In 2018, researchers at the David Geffen School of Medicine at the University of California wrote in the Journal of Epidemiology & Community Health that while whites constitute more than half of the people killed by police in the United States, blacks and Hispanics die at a disproportionately higher rate based on the overall population.

Back in 2014, about two months after Garner’s death, Spike Lee found himself once again in the editing room with “Do the Right Thing,” which the Library of Congress had selected for preservation in the National Film Registry because it was deemed “culturally, historically, and aesthetically significant.”

This time he was splicing the video of Garner’s choking with his footage of Radio Raheem being choked. 

It was disturbing how similar they were. 

But perhaps more disturbing was how seamless the edit was.

Black History Month

Throughout February, the AJC will spotlight a different African-American pioneer in the daily Living section Monday through Thursday and Saturday, and in the Metro section on Fridays and Sundays. Click here to read AJC Sepia’s Black History Month Series and for more subscriber exclusives on people, places and organizations that have changed the world, and to see videos on the African-American pioneer featured here each day.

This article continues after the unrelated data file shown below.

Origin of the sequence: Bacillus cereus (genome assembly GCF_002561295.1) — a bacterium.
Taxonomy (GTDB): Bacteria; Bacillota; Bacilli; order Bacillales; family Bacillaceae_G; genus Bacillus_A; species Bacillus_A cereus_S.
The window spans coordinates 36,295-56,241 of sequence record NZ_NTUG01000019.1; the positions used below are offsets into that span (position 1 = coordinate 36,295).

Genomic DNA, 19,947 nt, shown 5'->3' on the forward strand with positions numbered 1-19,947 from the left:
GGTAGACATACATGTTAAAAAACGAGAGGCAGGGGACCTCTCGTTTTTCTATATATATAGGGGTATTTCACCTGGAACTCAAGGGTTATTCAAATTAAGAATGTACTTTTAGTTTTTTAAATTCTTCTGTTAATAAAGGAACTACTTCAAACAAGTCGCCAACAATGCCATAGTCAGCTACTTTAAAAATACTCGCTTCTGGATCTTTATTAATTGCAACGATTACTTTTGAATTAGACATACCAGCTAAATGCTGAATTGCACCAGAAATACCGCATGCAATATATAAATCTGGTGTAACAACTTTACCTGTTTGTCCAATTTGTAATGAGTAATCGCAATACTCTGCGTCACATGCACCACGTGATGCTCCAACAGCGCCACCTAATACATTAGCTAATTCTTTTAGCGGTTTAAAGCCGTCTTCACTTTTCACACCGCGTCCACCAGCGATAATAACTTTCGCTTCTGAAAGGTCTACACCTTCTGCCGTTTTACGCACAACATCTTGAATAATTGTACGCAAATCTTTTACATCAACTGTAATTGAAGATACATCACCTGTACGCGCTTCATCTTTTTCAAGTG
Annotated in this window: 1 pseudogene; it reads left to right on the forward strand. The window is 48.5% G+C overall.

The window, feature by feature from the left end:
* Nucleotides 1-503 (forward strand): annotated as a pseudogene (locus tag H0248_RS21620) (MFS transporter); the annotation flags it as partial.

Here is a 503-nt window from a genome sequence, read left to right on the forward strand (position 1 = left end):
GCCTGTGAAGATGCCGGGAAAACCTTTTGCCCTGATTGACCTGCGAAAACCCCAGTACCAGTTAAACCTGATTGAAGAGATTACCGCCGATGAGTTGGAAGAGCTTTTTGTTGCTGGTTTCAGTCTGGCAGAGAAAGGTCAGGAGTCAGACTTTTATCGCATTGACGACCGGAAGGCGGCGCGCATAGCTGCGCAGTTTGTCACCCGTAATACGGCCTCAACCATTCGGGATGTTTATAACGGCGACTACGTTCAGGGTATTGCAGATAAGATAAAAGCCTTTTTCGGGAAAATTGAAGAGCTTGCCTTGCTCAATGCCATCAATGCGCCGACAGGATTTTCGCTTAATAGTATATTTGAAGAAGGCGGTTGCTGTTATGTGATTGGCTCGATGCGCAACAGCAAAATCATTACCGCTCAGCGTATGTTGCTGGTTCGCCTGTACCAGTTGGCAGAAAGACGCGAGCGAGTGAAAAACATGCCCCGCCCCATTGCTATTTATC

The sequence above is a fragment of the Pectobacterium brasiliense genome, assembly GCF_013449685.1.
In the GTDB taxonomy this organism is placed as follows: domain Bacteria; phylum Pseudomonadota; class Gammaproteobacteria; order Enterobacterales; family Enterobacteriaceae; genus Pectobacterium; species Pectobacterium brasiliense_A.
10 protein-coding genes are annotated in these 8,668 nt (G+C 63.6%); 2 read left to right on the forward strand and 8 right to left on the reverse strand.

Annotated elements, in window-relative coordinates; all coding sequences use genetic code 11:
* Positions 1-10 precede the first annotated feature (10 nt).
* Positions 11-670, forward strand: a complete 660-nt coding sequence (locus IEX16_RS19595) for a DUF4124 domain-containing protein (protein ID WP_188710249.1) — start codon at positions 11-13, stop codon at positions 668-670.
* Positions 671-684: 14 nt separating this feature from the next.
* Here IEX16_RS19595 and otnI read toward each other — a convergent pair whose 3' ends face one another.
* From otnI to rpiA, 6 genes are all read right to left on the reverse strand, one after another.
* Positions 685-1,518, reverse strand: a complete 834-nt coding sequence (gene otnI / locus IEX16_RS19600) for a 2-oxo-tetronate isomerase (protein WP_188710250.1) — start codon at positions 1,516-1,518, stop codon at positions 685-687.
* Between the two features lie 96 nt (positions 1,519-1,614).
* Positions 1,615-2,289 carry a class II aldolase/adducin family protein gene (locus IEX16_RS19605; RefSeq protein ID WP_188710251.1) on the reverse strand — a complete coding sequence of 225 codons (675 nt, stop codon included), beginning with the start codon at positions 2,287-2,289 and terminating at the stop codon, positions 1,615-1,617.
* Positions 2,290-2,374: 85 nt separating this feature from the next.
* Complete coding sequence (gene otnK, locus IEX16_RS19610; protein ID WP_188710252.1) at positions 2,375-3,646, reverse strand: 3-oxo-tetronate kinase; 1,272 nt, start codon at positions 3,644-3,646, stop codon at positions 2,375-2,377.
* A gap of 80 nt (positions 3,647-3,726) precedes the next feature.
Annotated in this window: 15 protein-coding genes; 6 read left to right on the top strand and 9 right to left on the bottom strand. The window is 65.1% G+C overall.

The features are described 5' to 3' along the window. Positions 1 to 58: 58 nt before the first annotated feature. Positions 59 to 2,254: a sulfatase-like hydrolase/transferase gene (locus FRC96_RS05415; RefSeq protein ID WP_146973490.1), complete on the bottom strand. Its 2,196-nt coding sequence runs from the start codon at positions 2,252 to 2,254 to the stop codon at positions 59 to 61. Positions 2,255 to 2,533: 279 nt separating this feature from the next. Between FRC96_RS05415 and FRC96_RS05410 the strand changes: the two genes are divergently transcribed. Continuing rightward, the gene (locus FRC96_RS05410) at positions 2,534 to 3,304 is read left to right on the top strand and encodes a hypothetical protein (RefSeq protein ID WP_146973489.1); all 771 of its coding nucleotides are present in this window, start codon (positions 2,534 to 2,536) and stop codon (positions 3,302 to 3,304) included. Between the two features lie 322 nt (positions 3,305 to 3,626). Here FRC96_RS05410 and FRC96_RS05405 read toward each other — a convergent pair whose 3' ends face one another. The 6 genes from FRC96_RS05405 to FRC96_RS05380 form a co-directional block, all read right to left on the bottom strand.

PODCAST | How to celebrate Black History Month in Atlanta

MOVIE’S MEMORABLE LINES

• Buggin’ Out: Hey, Sal, how come they ain’t no brothas on the wall?

• Mister Señor Love Daddy: Today’s temperature’s gonna rise up over 100 degrees, so there’s a Jheri curl alert! That’s right, Jheri curl alert. If you have a Jheri curl, stay in the house or you’ll end up with a permanent black helmet on your head fuh-eva!

• Da Mayor: Those that’ll tell don’t know, and those that know won’t tell.

• Radio Raheem: (while playing “Fight the Power” loudly in Sal’s pizzeria) Two slices.

• Mother Sister: Mother Sister’s always watching!

• Pino: (describing the neighborhood) I detest this place like a sickness.

• Radio Raheem: Let me tell you the story of Right Hand, Left Hand. It’s a tale of good and evil. Hate: it was with this hand that Cain iced his brother. Love: these five fingers, they go straight to the soul of man. The right hand: the hand of love.

Da Mayor: Doctor …

Mookie: C’mon, what. What?

Da Mayor: Always do the right thing.

Mookie: That’s it?

Da Mayor: That’s it.

Mookie: I got it, I’m gone.

• Mister Señor Love Daddy: My people, my people, what can I say; say what I can. I saw it but didn’t believe it; I didn’t believe what I saw. Are we gonna live together? Together are we gonna live?

Black History Month:  St. Joseph’s Mission Schoolhouse for African-American Children